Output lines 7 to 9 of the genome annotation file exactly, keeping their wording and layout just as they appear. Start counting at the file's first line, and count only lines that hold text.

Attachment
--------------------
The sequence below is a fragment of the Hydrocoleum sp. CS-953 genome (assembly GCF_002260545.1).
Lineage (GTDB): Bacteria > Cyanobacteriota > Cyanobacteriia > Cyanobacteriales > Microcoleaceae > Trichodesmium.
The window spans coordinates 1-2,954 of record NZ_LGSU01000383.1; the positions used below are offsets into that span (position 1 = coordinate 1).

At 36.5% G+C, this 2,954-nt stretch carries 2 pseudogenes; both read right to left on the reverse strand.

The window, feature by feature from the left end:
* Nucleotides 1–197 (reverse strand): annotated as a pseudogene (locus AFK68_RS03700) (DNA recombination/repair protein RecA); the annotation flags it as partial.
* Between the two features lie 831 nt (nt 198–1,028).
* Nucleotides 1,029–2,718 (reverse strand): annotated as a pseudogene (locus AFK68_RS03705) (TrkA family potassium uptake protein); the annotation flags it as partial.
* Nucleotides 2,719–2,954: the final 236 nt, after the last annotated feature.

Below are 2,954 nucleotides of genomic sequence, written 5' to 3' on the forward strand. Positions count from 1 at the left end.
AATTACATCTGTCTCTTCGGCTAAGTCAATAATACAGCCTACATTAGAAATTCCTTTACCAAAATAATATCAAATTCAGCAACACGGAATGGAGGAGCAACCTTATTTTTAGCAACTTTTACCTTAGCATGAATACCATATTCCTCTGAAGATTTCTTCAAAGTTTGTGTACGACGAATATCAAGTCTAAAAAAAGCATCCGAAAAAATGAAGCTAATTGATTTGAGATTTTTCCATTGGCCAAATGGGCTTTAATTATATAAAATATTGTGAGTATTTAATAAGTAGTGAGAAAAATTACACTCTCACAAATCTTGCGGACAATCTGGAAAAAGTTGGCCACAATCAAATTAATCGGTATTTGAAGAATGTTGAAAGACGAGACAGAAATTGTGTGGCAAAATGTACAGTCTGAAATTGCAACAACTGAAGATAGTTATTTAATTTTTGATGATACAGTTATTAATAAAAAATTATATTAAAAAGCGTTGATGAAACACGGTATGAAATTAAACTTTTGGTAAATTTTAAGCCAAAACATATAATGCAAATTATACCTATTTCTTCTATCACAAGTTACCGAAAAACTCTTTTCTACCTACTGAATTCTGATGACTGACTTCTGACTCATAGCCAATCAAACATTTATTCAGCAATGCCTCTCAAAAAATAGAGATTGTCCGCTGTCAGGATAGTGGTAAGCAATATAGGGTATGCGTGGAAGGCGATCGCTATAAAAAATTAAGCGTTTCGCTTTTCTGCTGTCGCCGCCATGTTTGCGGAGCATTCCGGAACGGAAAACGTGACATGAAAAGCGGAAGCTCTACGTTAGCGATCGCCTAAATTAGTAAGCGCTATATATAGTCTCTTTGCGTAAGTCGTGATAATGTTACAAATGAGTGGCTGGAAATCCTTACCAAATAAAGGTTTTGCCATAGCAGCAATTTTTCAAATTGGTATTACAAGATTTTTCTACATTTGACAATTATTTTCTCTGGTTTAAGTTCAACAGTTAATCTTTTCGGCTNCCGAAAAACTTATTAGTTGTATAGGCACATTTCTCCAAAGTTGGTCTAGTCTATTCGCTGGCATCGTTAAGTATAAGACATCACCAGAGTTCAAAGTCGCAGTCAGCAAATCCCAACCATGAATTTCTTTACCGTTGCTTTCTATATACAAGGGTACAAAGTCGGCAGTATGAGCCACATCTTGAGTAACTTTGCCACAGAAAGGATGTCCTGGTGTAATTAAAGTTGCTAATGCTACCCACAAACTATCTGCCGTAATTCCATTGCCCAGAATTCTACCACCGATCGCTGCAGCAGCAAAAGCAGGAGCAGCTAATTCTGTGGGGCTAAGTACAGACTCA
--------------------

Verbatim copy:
* Between the two features lie 831 nt (nt 198–1,028).
* Nucleotides 1,029–2,718 (reverse strand): annotated as a pseudogene (locus AFK68_RS03705) (TrkA family potassium uptake protein); the annotation flags it as partial.
* Nucleotides 2,719–2,954: the final 236 nt, after the last annotated feature.